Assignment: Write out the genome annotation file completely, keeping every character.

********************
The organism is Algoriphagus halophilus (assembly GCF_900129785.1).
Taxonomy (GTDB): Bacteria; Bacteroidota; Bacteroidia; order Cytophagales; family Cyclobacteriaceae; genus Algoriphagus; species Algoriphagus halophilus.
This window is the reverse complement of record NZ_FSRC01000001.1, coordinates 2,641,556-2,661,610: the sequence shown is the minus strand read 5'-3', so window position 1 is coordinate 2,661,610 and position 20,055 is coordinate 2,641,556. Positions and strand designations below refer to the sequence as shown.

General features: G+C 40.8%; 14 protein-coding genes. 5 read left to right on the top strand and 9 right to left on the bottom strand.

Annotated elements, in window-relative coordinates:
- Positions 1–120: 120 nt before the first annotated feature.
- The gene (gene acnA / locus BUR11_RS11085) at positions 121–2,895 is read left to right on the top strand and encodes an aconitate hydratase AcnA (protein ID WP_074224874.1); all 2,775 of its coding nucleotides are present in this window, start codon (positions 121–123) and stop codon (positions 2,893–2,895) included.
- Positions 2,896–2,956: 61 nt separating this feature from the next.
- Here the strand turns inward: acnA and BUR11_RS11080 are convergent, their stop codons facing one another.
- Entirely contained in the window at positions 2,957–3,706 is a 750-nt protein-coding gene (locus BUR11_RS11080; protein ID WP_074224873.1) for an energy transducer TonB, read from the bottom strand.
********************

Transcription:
The organism is Algoriphagus halophilus (assembly GCF_900129785.1).
Taxonomy (GTDB): Bacteria; Bacteroidota; Bacteroidia; order Cytophagales; family Cyclobacteriaceae; genus Algoriphagus; species Algoriphagus halophilus.
This window is the reverse complement of record NZ_FSRC01000001.1, coordinates 2,641,556-2,661,610: the sequence shown is the minus strand read 5'-3', so window position 1 is coordinate 2,661,610 and position 20,055 is coordinate 2,641,556. Positions and strand designations below refer to the sequence as shown.

General features: G+C 40.8%; 14 protein-coding genes. 5 read left to right on the top strand and 9 right to left on the bottom strand.

Annotated elements, in window-relative coordinates:
- Positions 1–120: 120 nt before the first annotated feature.
- The gene (gene acnA / locus BUR11_RS11085) at positions 121–2,895 is read left to right on the top strand and encodes an aconitate hydratase AcnA (protein ID WP_074224874.1); all 2,775 of its coding nucleotides are present in this window, start codon (positions 121–123) and stop codon (positions 2,893–2,895) included.
- Positions 2,896–2,956: 61 nt separating this feature from the next.
- Here the strand turns inward: acnA and BUR11_RS11080 are convergent, their stop codons facing one another.
- Entirely contained in the window at positions 2,957–3,706 is a 750-nt protein-coding gene (locus BUR11_RS11080; protein ID WP_074224873.1) for an energy transducer TonB, read from the bottom strand.